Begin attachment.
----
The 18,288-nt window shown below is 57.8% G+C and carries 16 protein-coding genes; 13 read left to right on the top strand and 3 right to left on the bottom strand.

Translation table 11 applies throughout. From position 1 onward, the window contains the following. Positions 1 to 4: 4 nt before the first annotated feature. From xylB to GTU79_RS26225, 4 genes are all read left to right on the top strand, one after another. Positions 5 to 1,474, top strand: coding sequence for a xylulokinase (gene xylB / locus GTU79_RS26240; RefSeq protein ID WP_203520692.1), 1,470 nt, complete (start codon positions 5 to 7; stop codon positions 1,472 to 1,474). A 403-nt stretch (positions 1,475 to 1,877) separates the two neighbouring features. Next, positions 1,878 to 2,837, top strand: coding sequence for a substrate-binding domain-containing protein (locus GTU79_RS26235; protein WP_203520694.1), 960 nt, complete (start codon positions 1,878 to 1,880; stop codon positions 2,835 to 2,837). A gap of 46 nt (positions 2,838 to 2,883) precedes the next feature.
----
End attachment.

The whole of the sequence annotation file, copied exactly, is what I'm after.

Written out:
The 18,288-nt window shown below is 57.8% G+C and carries 16 protein-coding genes; 13 read left to right on the top strand and 3 right to left on the bottom strand.

Translation table 11 applies throughout. From position 1 onward, the window contains the following. Positions 1 to 4: 4 nt before the first annotated feature. From xylB to GTU79_RS26225, 4 genes are all read left to right on the top strand, one after another. Positions 5 to 1,474, top strand: coding sequence for a xylulokinase (gene xylB / locus GTU79_RS26240; RefSeq protein ID WP_203520692.1), 1,470 nt, complete (start codon positions 5 to 7; stop codon positions 1,472 to 1,474). A 403-nt stretch (positions 1,475 to 1,877) separates the two neighbouring features. Next, positions 1,878 to 2,837, top strand: coding sequence for a substrate-binding domain-containing protein (locus GTU79_RS26235; protein WP_203520694.1), 960 nt, complete (start codon positions 1,878 to 1,880; stop codon positions 2,835 to 2,837). A gap of 46 nt (positions 2,838 to 2,883) precedes the next feature.